Book 2, Chapters 6-10 Summary
Mrs. Shandy's labor has begun and she tells her maid to call for the old female midwife. Upon learning that Mrs. Shandy is soon to give birth, Walter sends his servant, Obadiah, to fetch the male midwife, Dr. Slop, whom he prefers. After this is done, Walter and Toby enter into a discussion of why Mrs. Shandy would prefer the old female midwife to Dr. Slop. Toby believes that Mrs. Shandy wants the female midwife because of modesty. Mrs. Shandy does not want a man to see her in such an intimate way.
Walter Shandy thinks that Toby's ideas about women are ridiculous. To Walter's mind, Dr. Slop is more educated and better trained and should be the person to whom the life of his wife and future son should be entrusted. Toby confesses that he knows very little about women, and he uses his failed attempt some years before at a love affair to a widow named Wadman as proof. This failed affair left Toby in shock, a shock he could have avoided had he gained prior knowledge of how to deal with women.
In the midst of their conversation, there is a knock at the door. At this point, the narrator goes into a discussion of time as it appears in storytelling. Though it seems too short a period of time since the mention of Obadiah's having been sent off to find Dr. Slop, the narrator reminds the reader that many chapters have gone by since the first time he mentioned that Mrs. Shandy was upstairs preparing to give birth. In other words, time is very elusive as well as elastic in storytelling, especially when the author often digresses into other topics.
However, the doctor is there, even though he lives eight miles away. To counter any critics, the narrator adds another detail to the story: Dr. Slop, having known that it was near the time of delivery, might have been on his way to the Shandys' home to check on his patient. Thus there is no need to allot him enough time to travel the eight miles.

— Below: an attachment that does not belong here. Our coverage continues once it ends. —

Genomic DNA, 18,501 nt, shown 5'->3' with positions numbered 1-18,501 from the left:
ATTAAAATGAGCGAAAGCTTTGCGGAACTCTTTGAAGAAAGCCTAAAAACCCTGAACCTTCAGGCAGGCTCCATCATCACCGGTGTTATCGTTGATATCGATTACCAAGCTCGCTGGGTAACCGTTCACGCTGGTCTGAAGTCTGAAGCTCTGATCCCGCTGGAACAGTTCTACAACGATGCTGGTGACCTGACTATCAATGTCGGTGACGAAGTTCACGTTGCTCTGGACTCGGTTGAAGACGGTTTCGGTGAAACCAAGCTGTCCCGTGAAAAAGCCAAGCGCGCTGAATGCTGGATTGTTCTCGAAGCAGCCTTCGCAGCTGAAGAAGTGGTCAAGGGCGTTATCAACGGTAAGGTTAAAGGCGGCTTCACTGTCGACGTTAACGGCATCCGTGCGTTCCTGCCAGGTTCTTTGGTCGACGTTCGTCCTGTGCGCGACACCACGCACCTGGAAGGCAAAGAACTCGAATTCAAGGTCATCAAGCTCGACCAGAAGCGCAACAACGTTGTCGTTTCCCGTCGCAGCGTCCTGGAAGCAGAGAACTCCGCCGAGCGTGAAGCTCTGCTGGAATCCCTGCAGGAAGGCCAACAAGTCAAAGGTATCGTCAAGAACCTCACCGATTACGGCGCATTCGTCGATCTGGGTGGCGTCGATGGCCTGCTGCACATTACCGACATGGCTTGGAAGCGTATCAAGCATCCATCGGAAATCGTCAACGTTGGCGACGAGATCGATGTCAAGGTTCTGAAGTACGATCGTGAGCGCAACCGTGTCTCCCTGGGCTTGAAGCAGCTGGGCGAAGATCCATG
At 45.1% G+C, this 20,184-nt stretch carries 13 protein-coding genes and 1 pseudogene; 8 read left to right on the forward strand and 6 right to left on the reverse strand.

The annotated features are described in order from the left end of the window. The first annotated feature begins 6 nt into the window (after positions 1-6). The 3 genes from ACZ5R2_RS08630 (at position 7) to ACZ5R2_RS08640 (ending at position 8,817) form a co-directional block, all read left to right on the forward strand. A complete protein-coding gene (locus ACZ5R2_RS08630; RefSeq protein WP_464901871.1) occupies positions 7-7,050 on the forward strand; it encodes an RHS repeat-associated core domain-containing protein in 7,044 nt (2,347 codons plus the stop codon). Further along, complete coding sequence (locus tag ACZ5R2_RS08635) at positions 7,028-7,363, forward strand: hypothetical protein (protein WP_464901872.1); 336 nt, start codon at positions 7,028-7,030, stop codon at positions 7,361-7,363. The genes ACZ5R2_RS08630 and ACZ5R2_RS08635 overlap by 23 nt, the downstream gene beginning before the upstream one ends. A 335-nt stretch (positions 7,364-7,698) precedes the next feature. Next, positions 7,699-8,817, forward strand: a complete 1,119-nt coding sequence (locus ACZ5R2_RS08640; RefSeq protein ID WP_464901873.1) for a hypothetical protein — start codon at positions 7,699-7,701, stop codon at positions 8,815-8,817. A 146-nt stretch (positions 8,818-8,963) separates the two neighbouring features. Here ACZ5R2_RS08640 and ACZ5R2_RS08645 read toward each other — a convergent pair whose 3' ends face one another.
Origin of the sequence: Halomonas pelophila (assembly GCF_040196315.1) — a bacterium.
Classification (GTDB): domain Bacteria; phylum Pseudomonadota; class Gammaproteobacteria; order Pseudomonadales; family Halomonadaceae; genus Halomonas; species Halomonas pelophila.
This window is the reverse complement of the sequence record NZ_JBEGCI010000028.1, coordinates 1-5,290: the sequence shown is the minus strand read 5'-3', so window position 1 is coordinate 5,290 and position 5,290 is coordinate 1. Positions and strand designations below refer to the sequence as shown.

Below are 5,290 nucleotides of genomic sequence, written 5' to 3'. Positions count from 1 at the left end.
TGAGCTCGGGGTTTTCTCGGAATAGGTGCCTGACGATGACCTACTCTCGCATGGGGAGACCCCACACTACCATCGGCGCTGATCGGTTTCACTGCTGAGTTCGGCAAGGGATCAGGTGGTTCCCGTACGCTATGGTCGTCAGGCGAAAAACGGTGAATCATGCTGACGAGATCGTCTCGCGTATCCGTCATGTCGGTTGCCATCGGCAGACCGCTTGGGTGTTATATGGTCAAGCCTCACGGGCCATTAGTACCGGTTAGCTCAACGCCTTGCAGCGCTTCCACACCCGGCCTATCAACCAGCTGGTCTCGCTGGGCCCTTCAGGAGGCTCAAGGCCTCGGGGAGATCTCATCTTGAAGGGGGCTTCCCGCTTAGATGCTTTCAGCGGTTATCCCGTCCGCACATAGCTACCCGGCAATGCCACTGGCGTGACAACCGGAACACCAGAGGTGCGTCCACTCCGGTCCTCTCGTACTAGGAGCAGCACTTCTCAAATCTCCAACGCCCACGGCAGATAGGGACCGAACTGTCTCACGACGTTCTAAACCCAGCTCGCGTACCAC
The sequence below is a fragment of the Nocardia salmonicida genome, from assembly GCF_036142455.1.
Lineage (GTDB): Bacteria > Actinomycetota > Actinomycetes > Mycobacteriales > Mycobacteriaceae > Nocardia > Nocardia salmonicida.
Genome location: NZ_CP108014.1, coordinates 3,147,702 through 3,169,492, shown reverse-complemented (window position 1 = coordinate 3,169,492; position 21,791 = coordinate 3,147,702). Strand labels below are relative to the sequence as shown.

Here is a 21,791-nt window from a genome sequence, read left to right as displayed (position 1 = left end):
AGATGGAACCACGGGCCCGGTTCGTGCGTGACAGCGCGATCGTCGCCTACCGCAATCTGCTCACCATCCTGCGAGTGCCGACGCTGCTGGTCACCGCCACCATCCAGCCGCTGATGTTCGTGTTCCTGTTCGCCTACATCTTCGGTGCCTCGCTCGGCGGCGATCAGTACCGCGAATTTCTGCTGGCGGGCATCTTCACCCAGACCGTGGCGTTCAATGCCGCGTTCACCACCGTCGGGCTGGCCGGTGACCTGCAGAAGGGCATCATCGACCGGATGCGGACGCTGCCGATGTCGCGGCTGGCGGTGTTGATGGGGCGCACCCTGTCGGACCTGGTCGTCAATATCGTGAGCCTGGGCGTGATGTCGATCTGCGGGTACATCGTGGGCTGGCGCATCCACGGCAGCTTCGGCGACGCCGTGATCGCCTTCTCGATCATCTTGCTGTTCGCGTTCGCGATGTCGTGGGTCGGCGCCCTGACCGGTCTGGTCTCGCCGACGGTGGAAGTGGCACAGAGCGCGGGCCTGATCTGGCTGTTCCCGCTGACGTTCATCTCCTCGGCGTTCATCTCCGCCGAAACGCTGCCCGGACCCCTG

Dr. Slop is a short man, under five feet tall. When he appears at the Shandy's door, he is splattered with mud. The reason for his disarray is that upon Obadiah's haste to ride to the doctor's home as quickly as possible, he all but ran the doctor over as he rounded the corner of the Shandy's house, making Dr. Slop fall off his horse.
Walter Shandy is surprised not only because of Dr. Slop's appearance but also because he too thinks the doctor arrived impossibly quickly. Toby, in the meantime, also finds Dr. Slop's quick arrival quite curious but for a different reason, which the narrator does not explain. Toby's reaction to Dr. Slop's arrival makes him think of the mathematician Simon Stevinus. This will all be explained in later chapters, the narrator states.